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The Secret to a Better Internet? Post Less, Chat More.

The Secret to a Better Internet? Post Less, Chat More.

Contrast that with life on the feed, where each post is a performance that informs the platform of what the user does not fully understand from a specific and invisible point of view.

The blessing and curse of chat has always been that it’s hard to make money from talking – it will feel more like an ad in a feed, like a distraction. This leaves our most important and perfect conversations to fight over features stuck in a larger subsidiary context – AOL, Gmail, Facebook, your favorite game – and the rest of the market specialization (Campfire, Slack, Signal) or scraps. These services, most of which are incompatible with each other, come and go, leaving our collective back-channel in a state of ever-changing fragmentation and confusion. It is also difficult to improve on chatting. Services may work better than others or have some more features. But the best chat service is, as always, that you don’t have to consider using.

We’ve been chatting before feeds were captured, and we’ll keep chatting after they’re gone. In the meantime, making your internet experience more enjoyable can be as simple as posting less and chatting more.

New approaches to online social chatting in a more central role. Young readers and gamers in particular may be familiar with the Discord app, where a quarter of a billion people hang out on their own creation servers, ranging in size from a few people to thousands, divided into channels, as needed. (This is especially popular for its voice-chat feature, which gamers use when playing together.)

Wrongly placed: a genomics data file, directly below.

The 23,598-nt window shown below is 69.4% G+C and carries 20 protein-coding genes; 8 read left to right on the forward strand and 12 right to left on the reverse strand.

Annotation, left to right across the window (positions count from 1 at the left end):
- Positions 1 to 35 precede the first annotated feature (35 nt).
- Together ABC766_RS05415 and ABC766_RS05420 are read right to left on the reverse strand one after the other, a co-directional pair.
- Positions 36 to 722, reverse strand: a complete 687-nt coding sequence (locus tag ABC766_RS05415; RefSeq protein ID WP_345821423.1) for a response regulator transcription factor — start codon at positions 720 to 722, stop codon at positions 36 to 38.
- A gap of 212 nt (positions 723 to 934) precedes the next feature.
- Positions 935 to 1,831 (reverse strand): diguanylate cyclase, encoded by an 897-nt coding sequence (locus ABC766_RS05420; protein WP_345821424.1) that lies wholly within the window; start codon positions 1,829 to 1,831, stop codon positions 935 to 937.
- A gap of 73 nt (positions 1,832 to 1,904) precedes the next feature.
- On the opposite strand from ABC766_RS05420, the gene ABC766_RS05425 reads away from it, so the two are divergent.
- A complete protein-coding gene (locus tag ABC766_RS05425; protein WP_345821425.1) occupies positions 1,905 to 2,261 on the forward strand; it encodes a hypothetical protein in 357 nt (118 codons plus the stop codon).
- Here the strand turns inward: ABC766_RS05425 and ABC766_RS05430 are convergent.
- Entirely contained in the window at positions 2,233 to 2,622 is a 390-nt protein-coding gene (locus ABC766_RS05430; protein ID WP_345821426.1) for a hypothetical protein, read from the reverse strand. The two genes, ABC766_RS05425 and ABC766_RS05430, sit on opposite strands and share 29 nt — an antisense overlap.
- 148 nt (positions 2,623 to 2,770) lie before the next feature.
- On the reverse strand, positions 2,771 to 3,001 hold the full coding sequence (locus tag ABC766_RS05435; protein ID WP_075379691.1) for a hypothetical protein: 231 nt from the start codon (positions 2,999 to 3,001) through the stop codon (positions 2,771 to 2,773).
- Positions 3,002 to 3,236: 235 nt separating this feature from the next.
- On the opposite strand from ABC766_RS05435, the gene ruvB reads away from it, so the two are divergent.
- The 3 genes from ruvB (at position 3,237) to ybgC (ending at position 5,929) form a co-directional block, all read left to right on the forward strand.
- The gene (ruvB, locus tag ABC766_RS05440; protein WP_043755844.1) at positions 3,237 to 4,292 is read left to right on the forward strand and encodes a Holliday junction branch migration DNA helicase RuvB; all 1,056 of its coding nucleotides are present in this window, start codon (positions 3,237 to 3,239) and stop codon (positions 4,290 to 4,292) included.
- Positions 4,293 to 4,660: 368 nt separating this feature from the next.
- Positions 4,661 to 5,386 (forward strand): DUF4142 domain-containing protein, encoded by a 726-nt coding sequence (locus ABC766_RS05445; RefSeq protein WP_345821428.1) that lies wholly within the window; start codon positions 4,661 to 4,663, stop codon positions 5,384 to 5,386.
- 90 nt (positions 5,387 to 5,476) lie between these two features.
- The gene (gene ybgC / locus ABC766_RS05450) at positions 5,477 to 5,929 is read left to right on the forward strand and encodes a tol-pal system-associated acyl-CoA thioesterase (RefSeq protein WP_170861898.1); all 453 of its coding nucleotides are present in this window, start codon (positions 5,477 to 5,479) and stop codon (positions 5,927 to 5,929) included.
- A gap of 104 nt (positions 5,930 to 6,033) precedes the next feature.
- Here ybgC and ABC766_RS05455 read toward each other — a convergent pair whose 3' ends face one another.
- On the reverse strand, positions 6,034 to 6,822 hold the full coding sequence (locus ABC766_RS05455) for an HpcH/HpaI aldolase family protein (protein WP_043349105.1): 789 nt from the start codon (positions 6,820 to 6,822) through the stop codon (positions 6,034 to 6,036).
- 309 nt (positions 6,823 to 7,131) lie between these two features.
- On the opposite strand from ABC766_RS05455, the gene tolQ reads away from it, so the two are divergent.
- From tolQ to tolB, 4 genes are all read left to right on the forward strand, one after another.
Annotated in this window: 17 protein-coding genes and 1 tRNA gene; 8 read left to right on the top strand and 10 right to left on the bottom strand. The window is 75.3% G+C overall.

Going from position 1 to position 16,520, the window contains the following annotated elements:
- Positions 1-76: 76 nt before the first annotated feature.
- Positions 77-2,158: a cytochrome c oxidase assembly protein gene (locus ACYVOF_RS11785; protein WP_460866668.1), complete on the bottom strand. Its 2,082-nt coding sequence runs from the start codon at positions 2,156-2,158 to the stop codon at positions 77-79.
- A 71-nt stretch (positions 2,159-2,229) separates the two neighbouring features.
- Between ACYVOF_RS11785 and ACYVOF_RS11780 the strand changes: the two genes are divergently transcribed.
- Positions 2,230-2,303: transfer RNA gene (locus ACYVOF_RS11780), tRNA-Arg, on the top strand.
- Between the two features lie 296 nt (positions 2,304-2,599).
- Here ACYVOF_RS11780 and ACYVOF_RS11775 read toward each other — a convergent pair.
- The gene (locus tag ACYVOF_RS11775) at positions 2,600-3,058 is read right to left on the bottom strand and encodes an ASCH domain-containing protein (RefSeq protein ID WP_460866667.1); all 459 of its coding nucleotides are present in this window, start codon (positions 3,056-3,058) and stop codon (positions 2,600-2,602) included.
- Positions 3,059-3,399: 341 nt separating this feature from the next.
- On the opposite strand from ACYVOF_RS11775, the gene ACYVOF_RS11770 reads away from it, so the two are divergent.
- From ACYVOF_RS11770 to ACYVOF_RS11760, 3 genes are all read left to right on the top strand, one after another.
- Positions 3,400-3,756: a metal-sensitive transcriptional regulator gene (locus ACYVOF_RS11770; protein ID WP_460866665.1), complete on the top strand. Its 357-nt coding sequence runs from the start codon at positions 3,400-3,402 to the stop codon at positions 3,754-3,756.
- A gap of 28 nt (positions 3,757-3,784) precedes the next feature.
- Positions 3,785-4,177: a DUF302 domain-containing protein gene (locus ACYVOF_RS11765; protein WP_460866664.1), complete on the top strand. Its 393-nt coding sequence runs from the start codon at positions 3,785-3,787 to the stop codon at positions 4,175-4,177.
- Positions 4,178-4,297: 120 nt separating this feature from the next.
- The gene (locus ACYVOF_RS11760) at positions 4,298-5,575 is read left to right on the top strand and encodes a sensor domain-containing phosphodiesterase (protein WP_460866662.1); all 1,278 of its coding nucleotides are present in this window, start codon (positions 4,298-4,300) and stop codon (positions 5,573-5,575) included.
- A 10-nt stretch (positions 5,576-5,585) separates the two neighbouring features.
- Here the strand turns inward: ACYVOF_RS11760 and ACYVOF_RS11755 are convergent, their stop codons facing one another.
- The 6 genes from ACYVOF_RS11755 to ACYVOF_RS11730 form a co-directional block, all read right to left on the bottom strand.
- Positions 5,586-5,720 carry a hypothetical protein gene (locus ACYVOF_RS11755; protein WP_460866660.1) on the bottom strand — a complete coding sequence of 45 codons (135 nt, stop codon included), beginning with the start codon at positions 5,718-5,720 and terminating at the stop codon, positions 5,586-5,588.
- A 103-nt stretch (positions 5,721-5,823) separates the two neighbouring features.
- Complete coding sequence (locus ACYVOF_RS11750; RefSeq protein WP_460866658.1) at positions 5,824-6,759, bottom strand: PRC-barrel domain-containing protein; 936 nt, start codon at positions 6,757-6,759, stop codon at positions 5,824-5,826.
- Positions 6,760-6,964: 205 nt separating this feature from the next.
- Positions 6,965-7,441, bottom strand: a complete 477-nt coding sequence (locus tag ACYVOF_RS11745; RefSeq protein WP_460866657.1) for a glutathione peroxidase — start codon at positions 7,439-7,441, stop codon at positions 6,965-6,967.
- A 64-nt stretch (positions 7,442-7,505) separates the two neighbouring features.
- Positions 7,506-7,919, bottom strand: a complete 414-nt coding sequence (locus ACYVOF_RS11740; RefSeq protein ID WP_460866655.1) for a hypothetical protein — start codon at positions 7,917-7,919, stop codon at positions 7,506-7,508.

Discord, which has been giving more or less meaning to IRC users since 1988, can be understood as an attempt to create a social media that is ultimately subject to chatting. It is more common for online communities, fandoms, and entire websites to direct users to an attached discord server; Reddit may be where many new online groups start, but subreddit discards are often the real energy. The cryptocurrency and NFT world in particular have embraced Discord, which helps provide space and membership to their decentralized efforts.

Chatting is not the only way to feel like the future. Two weeks ago, Mark Zuckerberg took a tour of the virtual environment and how the next Internet will enable you to communicate more closely with each other around the world, in a way that makes you feel immersive, direct and personal instead of feeling alien and awkward. His pitch was futuristic, but the description of this ideal new world seemed very familiar. Spiritually, Metavers does not post. There are chats.


For Context is a column that explores the edges of digital culture.

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